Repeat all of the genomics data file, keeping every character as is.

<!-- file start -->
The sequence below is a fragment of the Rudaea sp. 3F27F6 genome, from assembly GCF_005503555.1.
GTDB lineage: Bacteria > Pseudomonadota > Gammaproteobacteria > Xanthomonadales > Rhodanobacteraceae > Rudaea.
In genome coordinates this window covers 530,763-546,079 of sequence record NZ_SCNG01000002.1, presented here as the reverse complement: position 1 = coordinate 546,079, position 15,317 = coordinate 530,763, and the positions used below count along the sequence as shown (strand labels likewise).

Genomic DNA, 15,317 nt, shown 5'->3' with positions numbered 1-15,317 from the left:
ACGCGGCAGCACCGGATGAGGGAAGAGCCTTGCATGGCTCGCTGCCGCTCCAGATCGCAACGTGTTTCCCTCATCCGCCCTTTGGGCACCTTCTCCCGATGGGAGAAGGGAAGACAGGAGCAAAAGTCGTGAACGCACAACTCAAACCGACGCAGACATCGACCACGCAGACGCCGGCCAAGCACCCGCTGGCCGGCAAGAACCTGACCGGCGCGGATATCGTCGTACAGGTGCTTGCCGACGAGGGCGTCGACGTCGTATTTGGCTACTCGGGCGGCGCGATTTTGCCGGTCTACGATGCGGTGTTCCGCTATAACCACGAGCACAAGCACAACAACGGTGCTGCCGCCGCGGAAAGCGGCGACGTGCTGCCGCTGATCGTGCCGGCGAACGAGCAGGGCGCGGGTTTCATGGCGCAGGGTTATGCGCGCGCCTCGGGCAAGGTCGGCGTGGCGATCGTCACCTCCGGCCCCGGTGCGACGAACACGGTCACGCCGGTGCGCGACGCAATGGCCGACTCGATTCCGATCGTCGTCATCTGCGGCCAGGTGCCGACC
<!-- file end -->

The sequence below is a fragment of the Rudaea sp. 3F27F6 genome, from assembly GCF_005503555.1.
GTDB lineage: Bacteria > Pseudomonadota > Gammaproteobacteria > Xanthomonadales > Rhodanobacteraceae > Rudaea.
In genome coordinates this window covers 530,763-546,079 of sequence record NZ_SCNG01000002.1, presented here as the reverse complement: position 1 = coordinate 546,079, position 15,317 = coordinate 530,763, and the positions used below count along the sequence as shown (strand labels likewise).

Genomic DNA, 15,317 nt, shown 5'->3' with positions numbered 1-15,317 from the left:
ACGCGGCAGCACCGGATGAGGGAAGAGCCTTGCATGGCTCGCTGCCGCTCCAGATCGCAACGTGTTTCCCTCATCCGCCCTTTGGGCACCTTCTCCCGATGGGAGAAGGGAAGACAGGAGCAAAAGTCGTGAACGCACAACTCAAACCGACGCAGACATCGACCACGCAGACGCCGGCCAAGCACCCGCTGGCCGGCAAGAACCTGACCGGCGCGGATATCGTCGTACAGGTGCTTGCCGACGAGGGCGTCGACGTCGTATTTGGCTACTCGGGCGGCGCGATTTTGCCGGTCTACGATGCGGTGTTCCGCTATAACCACGAGCACAAGCACAACAACGGTGCTGCCGCCGCGGAAAGCGGCGACGTGCTGCCGCTGATCGTGCCGGCGAACGAGCAGGGCGCGGGTTTCATGGCGCAGGGTTATGCGCGCGCCTCGGGCAAGGTCGGCGTGGCGATCGTCACCTCCGGCCCCGGTGCGACGAACACGGTCACGCCGGTGCGCGACGCAATGGCCGACTCGATTCCGATCGTCGTCATCTGCGGCCAGGTGCCGACC